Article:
Call me surprised by today’s splashy fibre news. The Yukon government appears prepared to build a fibre optic line from Dawson City, Yukon to Inuvik, NWT, to complete a loop to guard the Yukon—and much of the western NWT—against the very real dangers of a fibre line cut.
In essence, this project would give many Northern Internet users redundancy. What does that mean? Well, remember last month when a fibre line cut near Watson Lake ground Internet service to a halt across the Yukon? Businesses in Whitehorse shut down because their point-of-sale systems became inoperable. Telecommunications to the NWT’s Beaufort Delta and even to satellite-serviced communities in Nunavut were affected, with long distance phone and Internet cutting out. (And it wasn’t the first time this happened.) All because one fibre line—the one route in and out of the Yukon—was severed.
What this new line would do is provide alternate routing if a line is cut. A loop would allow the signal to travel the other way—with an imperceptible loss of speed—if a severance occurred. Take the Whitehorse gamer: if there was a fibre cut north of Fort Nelson, B.C., the signal would reroute up the Mackenzie Valley fibre line (currently under construction), across the (theoretical) Dempster line and through to your (very real) Playstation 4.
The Yukon government said today this new line could be completed by 2017, and it’s a definitive move away from another proposed fibre option, which would have tied Whitehorse to Juneau, Alaska via fibre—providing redundancy to the capital, but leaving other communities out.
Why am I surprised by today’s news? Well, the announcement comes at a very odd time. Nearly one-third of this line will run through the Northwest Territories, but there was no mention of the NWT’s support in today press release. And the GNWT is very much a government in transition. The 17th assembly dissolved earlier this month, the writ has dropped and candidates are fanning out across the territory with buttons, placards and promises in the lead up to the November 23 election. (Yes, you read that correctly. Another election.) Basically, the only funds that can get the greenlight right now are for emergency response measures.
Shaun Dean, director of cabinet communications says the GNWT hasn’t made any financial commitments this project yet. “But it is something that is going to be put into transition materials for consideration by the 18th Legislative Assembly,” he adds.
Also absent from the Yukon government’s announcement was any mention of backing from the feds. Consider, again, the transition afoot at the federal level. The timing seems odd, right?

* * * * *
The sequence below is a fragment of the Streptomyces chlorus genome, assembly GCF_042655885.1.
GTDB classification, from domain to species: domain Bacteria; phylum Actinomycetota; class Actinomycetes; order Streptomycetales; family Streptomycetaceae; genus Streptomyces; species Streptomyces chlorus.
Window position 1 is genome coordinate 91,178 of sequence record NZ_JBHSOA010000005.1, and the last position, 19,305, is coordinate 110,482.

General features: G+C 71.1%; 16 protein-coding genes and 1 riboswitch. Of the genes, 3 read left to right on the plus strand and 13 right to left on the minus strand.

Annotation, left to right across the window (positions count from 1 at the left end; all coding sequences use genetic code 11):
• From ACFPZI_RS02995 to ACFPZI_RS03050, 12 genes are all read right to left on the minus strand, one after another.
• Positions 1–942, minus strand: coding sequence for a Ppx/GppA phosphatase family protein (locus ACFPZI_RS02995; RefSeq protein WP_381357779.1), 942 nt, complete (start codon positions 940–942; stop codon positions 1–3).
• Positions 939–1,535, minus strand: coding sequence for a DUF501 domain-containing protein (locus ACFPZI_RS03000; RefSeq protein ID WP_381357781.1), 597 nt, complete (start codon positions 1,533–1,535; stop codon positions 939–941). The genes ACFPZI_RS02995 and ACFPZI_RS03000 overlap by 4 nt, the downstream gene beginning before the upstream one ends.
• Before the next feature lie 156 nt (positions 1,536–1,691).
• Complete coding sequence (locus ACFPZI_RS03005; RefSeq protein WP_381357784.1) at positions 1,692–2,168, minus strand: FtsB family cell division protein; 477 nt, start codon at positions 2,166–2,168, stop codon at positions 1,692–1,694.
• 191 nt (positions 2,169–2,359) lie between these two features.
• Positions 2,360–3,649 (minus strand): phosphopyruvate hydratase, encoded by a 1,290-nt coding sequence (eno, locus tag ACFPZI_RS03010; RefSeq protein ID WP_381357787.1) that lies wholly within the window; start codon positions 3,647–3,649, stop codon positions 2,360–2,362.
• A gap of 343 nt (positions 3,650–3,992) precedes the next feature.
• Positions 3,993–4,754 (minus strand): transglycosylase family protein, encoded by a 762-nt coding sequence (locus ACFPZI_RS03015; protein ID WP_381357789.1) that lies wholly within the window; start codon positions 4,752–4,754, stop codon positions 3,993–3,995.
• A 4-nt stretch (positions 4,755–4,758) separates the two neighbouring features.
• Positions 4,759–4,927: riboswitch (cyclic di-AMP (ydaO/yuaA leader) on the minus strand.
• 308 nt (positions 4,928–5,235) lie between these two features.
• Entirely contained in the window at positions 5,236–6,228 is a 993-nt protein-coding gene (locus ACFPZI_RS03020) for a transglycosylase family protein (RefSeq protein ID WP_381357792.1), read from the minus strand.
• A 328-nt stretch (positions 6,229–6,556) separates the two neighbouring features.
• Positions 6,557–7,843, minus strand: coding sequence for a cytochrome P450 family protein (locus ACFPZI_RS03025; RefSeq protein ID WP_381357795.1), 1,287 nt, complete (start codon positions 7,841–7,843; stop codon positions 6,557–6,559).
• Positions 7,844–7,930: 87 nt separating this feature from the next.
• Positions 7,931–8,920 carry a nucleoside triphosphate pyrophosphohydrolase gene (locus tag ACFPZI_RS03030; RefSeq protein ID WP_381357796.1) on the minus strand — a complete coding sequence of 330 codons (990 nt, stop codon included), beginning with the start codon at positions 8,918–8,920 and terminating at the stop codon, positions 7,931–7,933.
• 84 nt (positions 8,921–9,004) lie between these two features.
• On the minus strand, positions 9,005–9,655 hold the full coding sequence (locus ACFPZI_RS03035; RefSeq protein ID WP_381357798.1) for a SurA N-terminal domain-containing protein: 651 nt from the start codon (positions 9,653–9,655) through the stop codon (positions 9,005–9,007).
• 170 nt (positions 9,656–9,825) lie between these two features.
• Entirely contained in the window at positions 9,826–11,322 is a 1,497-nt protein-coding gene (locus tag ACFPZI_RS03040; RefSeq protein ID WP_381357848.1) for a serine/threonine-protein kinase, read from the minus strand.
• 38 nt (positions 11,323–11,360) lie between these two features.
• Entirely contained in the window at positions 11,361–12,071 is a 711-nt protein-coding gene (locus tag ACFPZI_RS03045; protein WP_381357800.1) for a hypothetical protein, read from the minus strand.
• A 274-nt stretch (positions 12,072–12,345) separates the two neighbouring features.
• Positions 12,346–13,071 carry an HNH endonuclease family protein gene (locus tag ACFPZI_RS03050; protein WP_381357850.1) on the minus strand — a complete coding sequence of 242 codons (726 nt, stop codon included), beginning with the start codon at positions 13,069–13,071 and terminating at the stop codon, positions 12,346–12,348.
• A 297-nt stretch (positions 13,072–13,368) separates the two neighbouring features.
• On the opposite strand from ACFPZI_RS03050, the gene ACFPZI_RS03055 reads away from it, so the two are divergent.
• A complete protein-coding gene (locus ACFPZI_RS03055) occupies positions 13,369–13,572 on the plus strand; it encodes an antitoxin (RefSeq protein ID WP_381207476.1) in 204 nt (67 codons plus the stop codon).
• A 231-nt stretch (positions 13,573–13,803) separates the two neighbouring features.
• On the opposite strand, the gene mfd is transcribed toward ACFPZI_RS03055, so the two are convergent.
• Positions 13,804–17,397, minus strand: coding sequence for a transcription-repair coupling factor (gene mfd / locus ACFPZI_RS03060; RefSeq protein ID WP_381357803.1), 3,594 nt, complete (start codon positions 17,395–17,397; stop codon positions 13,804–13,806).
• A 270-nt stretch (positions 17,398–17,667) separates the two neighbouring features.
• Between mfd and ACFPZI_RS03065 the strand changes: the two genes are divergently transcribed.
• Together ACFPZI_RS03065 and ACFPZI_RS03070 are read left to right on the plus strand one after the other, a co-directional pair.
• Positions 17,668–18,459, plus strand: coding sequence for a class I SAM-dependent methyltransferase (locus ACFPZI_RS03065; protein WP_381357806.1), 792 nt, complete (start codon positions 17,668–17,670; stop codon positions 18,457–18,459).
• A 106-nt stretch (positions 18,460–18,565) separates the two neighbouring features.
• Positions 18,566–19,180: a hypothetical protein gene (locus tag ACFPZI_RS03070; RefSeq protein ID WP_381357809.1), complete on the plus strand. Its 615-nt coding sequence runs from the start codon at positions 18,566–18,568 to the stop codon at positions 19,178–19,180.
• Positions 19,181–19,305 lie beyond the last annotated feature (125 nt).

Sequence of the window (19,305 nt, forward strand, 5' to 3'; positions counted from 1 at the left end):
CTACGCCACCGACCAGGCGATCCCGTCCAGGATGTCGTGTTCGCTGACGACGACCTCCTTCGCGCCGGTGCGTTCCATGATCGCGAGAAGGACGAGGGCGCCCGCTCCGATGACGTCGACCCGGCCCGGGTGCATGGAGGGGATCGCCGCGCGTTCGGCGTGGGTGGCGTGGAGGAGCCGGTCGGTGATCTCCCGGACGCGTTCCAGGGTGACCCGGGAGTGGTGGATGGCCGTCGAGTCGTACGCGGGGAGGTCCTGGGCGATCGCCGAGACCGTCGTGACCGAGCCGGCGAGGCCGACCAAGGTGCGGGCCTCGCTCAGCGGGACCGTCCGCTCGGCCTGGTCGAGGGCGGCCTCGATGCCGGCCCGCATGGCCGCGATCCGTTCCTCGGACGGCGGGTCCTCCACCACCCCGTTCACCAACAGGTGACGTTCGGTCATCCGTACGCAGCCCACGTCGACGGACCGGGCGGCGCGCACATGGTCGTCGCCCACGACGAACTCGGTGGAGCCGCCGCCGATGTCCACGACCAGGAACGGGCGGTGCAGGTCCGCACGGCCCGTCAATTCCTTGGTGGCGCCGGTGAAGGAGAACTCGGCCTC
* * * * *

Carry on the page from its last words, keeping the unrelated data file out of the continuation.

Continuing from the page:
One party that is on board with the Yukon government is Northwestel, the North’s telecom giant. It pegs the line construction costs at roughly $32 million. But when I spoke with the company’s CEO Paul Flaherty last Tuesday—and we spoke at length about this Dempster project—he didn’t sound like someone who knew an announcement was imminent. Though he said he’d discussed the line with GNWT and federal officials, they expected to have a better understanding of whether they could make it happen later this year or early in the New Year, once the two new governments were in place.
So that leaves questions about funding.
“The project is going to be undertaken in partnership with [Northwestel], but the details of how the costs will be broken down has not been determined,” said Yukon cabinet spokesperson Dan Macdonald. He added that the Yukon government and Northwestel would reach out to the GNWT and the feds with “hopes those discussions will happen in the future.” (Macdonald said it was too early to speculate about whether the line was contingent on GNWT and federal support.)
From my talk with Flaherty last week, it appears that Northwestel is asking for help to construct the line and then to ultimately take over ownership afterwards. “What we’ve asked [the governments] to do is to help fund some of the upfront investment and we would fund obviously a significant share of it as well, but then we would take on all the cost of ownership from there on in—replacement, maintenance, everything,” said Flaherty. “We were going to pay a significant part of the upfront. We’re not asking them to just pay it all and give it to us.” Part of this upfront investment is extending a fibre line to Dawson City that currently ends at Stewart Crossing. This could be completed as soon as 2016, he said, but it’s contingent on the Dempster line. (Microwave capacity to Dawson City, Flaherty said, is only at 40 percent capacity, adding there's no urgency to do that extension just yet.)
So while today’s announcement is sure to please some Northern business owners—and it does seem the Yukon government has finally decided upon its preferred option to provide redundancy to its residents—the picture of how this line will be built is still very muddy.
Correction: A previous version of this story stated that there were technically no GNWT cabinet members right now. That was incorrect. Cabinet ministers—though not currently MLAs—still hold their ministerial positions, but are acting in more of a custodial role. And no, that doesn't mean they're sweeping up after the 17th Assembly.